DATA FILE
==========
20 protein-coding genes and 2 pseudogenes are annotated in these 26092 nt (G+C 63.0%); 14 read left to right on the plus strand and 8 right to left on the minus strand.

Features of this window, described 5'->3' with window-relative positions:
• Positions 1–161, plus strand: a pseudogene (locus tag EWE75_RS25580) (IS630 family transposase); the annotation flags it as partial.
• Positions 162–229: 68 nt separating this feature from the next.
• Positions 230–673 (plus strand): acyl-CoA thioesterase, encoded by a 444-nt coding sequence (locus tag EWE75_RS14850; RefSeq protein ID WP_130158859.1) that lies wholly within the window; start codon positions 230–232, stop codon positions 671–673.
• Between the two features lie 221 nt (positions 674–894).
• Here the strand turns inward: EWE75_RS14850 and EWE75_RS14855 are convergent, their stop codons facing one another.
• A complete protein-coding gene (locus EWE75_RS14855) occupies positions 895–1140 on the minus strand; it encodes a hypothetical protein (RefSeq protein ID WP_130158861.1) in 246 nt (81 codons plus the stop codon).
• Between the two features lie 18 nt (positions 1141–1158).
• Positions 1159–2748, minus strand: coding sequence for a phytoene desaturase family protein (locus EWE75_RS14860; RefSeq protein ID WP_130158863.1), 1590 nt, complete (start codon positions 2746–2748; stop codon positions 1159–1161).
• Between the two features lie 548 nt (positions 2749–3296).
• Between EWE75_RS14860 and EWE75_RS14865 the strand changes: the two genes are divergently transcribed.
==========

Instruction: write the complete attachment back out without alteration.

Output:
20 protein-coding genes and 2 pseudogenes are annotated in these 26092 nt (G+C 63.0%); 14 read left to right on the plus strand and 8 right to left on the minus strand.

Features of this window, described 5'->3' with window-relative positions:
• Positions 1–161, plus strand: a pseudogene (locus tag EWE75_RS25580) (IS630 family transposase); the annotation flags it as partial.
• Positions 162–229: 68 nt separating this feature from the next.
• Positions 230–673 (plus strand): acyl-CoA thioesterase, encoded by a 444-nt coding sequence (locus tag EWE75_RS14850; RefSeq protein ID WP_130158859.1) that lies wholly within the window; start codon positions 230–232, stop codon positions 671–673.
• Between the two features lie 221 nt (positions 674–894).
• Here the strand turns inward: EWE75_RS14850 and EWE75_RS14855 are convergent, their stop codons facing one another.
• A complete protein-coding gene (locus EWE75_RS14855) occupies positions 895–1140 on the minus strand; it encodes a hypothetical protein (RefSeq protein ID WP_130158861.1) in 246 nt (81 codons plus the stop codon).
• Between the two features lie 18 nt (positions 1141–1158).
• Positions 1159–2748, minus strand: coding sequence for a phytoene desaturase family protein (locus EWE75_RS14860; RefSeq protein ID WP_130158863.1), 1590 nt, complete (start codon positions 2746–2748; stop codon positions 1159–1161).
• Between the two features lie 548 nt (positions 2749–3296).
• Between EWE75_RS14860 and EWE75_RS14865 the strand changes: the two genes are divergently transcribed.